Using Google Maps for ESOL / ESL / IELTSPosted: September 17, 2009
If you’re ever in need of directions or need to know where the nearest pizza shop is, then you don’t need to look further than Google Maps. It’s a map of the entire world which can be viewed either as a traditional road map, a satellite snapshot or a hybrid of the two. There is also the new streetview which lets you zoom right into the street for a close up view of what it looks like at ground level. Not only that but it’s a great resource for ESOL / ESL/ IELTS students at whatever level.
I used this with a group of Pre- Intermediate learners (B1 / Entry 3) in a room where students had access to a computer each. There was also an Interactive Whiteboard that I used to display examples and Google Maps.
1. Ask students these questions and spark up genuine conversation with them about where they live and the area they live in. There might be some really bad (or good) areas around where you live which you could discuss as a group : ‘Where do you live?’ ‘Where’s that near? ‘Is it a good area?’ ‘ ‘Do you like living there?
2. Show google maps and the functionality on the whiteboard. Explain how students can use the search box to find streets, the zoom features, the buttons at the top to switch between satelitte and map. Ask someone to offer their street and then find it using the search box. Zoom in on where they live if they are happy with this.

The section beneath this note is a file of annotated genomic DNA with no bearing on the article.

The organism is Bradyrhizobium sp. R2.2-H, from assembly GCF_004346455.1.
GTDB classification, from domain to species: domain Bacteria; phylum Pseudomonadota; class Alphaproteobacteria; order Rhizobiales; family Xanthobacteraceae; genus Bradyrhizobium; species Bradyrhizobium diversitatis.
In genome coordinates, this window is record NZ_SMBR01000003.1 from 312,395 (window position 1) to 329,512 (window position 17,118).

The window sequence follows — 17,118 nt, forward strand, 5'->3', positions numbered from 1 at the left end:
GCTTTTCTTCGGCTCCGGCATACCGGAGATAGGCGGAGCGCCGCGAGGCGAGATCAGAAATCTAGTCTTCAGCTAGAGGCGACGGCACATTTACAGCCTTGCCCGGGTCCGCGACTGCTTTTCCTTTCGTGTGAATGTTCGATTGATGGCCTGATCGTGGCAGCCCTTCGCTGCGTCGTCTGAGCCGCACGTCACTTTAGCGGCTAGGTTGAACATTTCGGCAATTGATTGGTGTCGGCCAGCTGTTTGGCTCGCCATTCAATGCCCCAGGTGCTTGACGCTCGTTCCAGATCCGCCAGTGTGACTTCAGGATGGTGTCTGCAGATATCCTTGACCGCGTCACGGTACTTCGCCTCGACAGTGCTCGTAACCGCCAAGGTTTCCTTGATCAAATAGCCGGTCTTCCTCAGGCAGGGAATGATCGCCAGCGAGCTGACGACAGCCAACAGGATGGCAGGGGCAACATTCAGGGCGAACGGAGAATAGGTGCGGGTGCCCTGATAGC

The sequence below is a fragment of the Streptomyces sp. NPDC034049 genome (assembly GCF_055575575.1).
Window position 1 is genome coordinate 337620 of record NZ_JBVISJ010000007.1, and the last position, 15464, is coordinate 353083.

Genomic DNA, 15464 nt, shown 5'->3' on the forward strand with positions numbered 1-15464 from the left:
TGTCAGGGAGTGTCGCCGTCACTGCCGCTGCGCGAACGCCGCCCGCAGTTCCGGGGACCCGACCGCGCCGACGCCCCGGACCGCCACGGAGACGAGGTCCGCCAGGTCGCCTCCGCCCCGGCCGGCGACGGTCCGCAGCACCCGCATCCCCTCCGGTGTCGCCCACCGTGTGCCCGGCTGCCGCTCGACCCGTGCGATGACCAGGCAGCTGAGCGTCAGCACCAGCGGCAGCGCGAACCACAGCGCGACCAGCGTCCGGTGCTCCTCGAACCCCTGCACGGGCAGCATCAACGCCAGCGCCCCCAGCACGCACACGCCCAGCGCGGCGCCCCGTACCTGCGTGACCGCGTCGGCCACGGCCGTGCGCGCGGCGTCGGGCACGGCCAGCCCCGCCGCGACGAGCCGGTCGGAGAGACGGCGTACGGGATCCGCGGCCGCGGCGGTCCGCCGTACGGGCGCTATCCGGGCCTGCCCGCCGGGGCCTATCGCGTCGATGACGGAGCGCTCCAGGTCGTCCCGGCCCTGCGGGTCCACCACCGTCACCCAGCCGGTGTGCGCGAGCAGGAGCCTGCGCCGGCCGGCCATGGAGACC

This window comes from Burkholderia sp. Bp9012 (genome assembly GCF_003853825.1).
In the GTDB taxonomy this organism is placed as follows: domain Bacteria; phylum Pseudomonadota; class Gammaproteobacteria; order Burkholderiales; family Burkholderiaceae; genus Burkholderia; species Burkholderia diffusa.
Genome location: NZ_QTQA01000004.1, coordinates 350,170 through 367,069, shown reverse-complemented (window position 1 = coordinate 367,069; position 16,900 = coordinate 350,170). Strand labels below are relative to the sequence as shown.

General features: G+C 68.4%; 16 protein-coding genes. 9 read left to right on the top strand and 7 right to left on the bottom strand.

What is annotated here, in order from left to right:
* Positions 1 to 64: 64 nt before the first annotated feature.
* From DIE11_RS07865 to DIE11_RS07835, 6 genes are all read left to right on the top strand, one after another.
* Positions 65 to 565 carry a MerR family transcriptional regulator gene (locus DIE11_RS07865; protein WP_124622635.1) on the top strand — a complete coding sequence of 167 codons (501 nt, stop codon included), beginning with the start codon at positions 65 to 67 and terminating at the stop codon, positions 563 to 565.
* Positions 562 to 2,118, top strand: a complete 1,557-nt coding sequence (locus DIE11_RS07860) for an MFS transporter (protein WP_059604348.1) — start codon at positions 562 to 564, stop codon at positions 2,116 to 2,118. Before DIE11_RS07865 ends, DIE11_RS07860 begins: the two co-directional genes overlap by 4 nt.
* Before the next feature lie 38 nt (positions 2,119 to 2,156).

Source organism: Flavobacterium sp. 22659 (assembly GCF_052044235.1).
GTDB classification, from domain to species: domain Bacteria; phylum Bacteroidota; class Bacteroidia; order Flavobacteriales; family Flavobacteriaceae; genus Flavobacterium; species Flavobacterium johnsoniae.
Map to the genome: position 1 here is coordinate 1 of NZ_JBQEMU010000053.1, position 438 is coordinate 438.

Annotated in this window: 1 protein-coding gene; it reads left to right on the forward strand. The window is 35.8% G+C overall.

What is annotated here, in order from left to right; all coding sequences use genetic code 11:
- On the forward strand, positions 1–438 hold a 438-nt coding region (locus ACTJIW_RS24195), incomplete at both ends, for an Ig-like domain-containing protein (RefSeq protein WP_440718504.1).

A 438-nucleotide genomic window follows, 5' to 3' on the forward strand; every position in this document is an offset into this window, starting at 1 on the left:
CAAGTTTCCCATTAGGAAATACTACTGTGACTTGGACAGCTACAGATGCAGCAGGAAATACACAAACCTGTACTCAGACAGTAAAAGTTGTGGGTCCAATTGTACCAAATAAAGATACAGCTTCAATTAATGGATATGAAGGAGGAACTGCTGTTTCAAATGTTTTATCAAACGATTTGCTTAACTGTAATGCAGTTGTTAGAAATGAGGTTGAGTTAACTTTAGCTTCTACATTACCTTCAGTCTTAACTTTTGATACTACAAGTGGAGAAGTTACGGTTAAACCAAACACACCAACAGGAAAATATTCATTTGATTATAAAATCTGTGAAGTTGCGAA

3. Pass out the work sheet and have students search through google maps to find the answers – some of the answers they might need to look on the map for. My worksheet is only a suggestion, you might like to change it with places of interest in your country and area.
|Street Name||Town||Postcode||Extra Question:|
|Tiger Lane.||What’s the name of the big park near here?|
|Gawber Road.||What’s opposite this road?|
|Jack Straw’s Lane||Which streets come off this?|
|Downing Street||London||Who lives in this street?|
Click here for the full worksheet
4. Encourage students to help each other and discuss anything of interest they have found. Don’t leave them alone to do – this might allow them chance to catch up on their email – worse, it might make them think you don’t care what they’re doing. Circulate round the room look at what they are doing, offering advise or help.
5. When students have finished, make sure they turn off their computer screens so they listen to you and each other, before running through the answers together.
For more on this and other lessons visit http://s132633050.websitehome.co.uk/Computer%20lessons.htm